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Acute Sports Concussion
What factors increase the risk of concussion in elite youth ice hockey players?
  1. Tracy A Blake1,*,
  2. Jian Kang1,
  3. Willem H Meeuwisse1,2,
  4. Nicole Lemke3,
  5. Kathryn J Schneider1,
  6. Kirsten A Taylor1,4,
  7. Carolyn A Emery1,5,6
  1. 1Sport Injury Prevention Research Centre, Faculty of Kinesiology University of Calgary, Calgary, Alberta, Canada
  2. 2University of Calgary Sport Medicine Centre, University of Calgary, Calgary, Alberta
  3. 3Glen Sather Sport Medicine Clinic, University of Alberta, Edmonton, Alberta, Canada
  4. 4Department of Physical Therapy, Faculty of Rehabilitation Medicine, University of Alberta
  5. 5Pediatrics, Alberta Children's Hospital research Institute for Child and Maternal Health Faculty of Medicine, University of Calgary, Calgary, Alberta, Canada
  6. 6Community Health Sciences, Faculty of Medicine, University of Calgary, Calgary, Alberta, Canada

    Abstract

    Objective To examine the risk of concussion amongst elite youth male and female ice hockey players.

    Design Prospective cohort study.

    Setting Community ice rinks and sport medicine clinics.

    Participants 764 Bantam (12–14 years) and Midget (15–17 years) ice hockey players. Assessment of Risk Factors: 743 players completed baseline SCAT2 testing (2011/2012 season). Age group, sex, previous concussion history, Total Symptoms Score (TSS), Balance Error Score (BES), Standardised Assessment of Concussion (SAC) Score and SCAT2 Total Score at baseline were evaluated as potential risk factors. Higher scores indicate greater impairment or symptoms.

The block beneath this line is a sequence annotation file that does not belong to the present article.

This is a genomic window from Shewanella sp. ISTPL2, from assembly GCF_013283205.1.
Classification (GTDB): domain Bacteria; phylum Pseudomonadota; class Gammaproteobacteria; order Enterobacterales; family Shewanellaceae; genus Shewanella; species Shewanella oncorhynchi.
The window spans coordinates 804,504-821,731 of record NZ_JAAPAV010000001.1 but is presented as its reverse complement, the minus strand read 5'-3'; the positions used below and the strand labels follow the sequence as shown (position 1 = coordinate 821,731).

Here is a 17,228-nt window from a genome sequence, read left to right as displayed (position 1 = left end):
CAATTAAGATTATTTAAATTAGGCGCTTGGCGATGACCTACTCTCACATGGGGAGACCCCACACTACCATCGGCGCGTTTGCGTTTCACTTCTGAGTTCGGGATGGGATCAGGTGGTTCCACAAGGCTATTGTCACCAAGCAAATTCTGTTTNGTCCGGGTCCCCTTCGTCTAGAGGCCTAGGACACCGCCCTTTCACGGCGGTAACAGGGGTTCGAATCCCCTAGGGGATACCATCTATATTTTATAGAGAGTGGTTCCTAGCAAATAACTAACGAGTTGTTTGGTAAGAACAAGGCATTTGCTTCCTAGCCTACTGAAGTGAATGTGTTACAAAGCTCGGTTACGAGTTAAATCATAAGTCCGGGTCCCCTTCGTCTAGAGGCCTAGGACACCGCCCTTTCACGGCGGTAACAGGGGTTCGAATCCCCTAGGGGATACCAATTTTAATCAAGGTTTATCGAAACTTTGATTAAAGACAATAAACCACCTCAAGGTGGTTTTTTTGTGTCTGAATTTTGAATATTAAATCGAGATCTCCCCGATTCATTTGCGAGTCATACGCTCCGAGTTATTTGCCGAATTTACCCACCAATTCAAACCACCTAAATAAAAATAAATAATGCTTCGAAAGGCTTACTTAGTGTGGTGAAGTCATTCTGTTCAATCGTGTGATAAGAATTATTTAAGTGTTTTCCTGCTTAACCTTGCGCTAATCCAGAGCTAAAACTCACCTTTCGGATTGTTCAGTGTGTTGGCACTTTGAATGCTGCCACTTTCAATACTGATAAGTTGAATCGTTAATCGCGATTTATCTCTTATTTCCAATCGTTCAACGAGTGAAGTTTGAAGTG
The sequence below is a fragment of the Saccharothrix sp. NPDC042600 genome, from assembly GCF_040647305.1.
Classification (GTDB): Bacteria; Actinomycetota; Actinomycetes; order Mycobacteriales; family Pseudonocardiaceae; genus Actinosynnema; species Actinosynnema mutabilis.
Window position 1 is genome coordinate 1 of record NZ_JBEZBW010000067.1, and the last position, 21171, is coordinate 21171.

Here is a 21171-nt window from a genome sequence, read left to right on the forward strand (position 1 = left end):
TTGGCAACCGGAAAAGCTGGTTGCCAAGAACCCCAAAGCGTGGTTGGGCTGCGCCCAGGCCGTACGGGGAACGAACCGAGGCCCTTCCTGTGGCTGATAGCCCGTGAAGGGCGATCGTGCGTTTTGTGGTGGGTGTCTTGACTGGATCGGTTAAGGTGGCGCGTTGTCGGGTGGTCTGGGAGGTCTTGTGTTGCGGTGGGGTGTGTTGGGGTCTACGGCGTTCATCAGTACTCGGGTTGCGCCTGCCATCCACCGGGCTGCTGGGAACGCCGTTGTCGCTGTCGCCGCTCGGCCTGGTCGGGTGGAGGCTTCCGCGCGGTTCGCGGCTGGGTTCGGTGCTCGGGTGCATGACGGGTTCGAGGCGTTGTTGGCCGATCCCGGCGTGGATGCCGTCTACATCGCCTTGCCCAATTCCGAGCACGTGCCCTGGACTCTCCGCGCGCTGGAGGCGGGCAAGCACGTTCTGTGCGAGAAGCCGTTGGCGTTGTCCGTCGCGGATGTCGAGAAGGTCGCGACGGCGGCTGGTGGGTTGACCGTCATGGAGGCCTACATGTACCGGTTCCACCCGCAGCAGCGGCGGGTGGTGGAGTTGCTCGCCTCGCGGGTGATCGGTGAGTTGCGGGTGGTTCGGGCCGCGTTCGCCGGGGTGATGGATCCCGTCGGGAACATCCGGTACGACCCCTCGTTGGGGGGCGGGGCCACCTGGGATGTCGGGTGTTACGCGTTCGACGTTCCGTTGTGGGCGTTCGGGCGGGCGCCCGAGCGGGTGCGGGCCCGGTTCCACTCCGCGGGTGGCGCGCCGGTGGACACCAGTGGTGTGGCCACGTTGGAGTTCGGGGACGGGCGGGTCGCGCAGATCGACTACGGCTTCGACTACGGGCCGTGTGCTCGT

Main Outcome Measurements Players with a suspected concussion were assessed by a team therapist and referred to a sport medicine physician.

    Results Multivariate Poisson Regression analyses, adjusted for cluster by team, were used to estimate concussion risk ratios (RR). The RR for Bantam players with previous concussion history was 1.15 (95% CI 0.69 to 1.90) and for Midget players with previous concussion history was 2.83 (95% CI 1.69 to 4.72) compared to players in the same age group with no previous concussion history. The RR for players with baseline TSS and SCAT2 Total Score in the lowest 25%ile were 1.54 (95% CI 1.07 to 2.20) and 1.40 (95% CI 1.03 to 1.90), respectively, compared to those in the upper 75%ile. Sex, BES and SAC score were not predictive of concussion.

    Conclusions There is a greater risk of concussion in elite ice hockey players 15–17 years old with a previous history of concussion. Baseline TSS and SCAT2 Total Score in the lowest 25%ile are also predictive of concussion.

    Acknowledgements The University of Calgary Sport Injury Prevention Research Centre is one of the International Research Centres for Prevention of Injury and Protection of Athlete Health supported by the International Olympic Committee. We also acknowledge the support of Alberta Innovates Health Solutions, the Alberta Children's Hospital Institute for Child and Maternal Health (Alberta Children's Hospital Foundation) and Talisman Energy for their generous support.

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